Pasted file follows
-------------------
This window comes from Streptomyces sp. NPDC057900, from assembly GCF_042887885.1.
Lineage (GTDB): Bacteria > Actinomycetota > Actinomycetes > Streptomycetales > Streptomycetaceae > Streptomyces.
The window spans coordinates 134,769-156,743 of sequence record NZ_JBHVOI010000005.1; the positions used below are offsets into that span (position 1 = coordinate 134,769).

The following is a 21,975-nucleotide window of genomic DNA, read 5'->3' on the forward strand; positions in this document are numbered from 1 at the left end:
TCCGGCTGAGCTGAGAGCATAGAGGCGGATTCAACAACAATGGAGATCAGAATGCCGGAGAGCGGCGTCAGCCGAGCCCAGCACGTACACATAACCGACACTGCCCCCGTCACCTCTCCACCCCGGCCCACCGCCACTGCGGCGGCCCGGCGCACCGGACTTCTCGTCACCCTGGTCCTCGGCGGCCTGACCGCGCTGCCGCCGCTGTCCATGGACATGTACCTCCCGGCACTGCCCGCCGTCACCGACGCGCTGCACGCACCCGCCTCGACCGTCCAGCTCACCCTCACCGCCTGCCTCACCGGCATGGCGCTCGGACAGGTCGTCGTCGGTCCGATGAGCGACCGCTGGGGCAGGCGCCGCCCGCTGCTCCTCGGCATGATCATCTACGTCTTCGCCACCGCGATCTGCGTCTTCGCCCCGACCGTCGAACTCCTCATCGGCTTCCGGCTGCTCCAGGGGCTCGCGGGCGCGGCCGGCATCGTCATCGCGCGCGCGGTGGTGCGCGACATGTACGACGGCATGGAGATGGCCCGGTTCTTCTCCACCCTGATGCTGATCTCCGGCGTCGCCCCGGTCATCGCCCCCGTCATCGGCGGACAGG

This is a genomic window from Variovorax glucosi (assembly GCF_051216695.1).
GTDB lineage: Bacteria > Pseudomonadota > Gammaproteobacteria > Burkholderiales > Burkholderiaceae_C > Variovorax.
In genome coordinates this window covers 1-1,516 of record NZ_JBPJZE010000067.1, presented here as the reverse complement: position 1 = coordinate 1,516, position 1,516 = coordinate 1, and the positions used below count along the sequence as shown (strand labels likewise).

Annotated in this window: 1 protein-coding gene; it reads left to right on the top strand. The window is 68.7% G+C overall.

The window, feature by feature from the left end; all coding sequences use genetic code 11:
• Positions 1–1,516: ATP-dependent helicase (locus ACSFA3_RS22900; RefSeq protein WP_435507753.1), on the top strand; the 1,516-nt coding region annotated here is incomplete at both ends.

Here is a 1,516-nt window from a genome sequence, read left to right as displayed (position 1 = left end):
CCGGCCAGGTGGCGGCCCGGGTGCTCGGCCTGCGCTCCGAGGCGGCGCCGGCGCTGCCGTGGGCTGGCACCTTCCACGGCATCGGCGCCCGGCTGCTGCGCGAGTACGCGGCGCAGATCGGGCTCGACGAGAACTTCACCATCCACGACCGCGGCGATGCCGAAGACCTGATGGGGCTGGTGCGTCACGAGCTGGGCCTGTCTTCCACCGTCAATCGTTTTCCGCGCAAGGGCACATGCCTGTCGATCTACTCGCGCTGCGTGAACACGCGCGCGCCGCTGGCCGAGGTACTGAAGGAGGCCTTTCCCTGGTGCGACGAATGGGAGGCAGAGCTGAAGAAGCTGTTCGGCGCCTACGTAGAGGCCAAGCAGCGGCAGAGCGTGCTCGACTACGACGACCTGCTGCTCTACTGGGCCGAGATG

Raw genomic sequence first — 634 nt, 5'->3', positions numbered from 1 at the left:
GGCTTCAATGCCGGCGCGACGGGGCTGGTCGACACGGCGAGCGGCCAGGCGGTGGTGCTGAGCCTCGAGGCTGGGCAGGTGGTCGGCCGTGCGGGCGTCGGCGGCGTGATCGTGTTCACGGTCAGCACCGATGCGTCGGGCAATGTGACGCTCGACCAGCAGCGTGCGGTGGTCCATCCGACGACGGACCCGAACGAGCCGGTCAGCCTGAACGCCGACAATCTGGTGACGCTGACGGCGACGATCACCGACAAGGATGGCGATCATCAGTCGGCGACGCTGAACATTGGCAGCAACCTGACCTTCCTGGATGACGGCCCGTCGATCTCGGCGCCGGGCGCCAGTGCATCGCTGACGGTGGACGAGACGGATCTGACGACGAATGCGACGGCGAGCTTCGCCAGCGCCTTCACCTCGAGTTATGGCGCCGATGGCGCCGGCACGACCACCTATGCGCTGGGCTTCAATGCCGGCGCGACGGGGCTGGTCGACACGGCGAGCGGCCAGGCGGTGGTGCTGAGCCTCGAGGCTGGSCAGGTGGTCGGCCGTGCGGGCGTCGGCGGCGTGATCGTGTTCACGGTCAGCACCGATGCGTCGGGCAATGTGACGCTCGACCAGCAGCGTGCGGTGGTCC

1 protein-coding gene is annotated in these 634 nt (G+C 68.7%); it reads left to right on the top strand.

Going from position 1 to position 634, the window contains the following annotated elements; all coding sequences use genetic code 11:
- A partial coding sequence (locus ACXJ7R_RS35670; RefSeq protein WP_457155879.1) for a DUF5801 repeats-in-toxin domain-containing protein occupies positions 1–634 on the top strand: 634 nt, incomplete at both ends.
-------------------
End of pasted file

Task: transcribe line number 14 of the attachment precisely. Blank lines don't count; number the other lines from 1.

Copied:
Raw genomic sequence first — 634 nt, 5'->3', positions numbered from 1 at the left: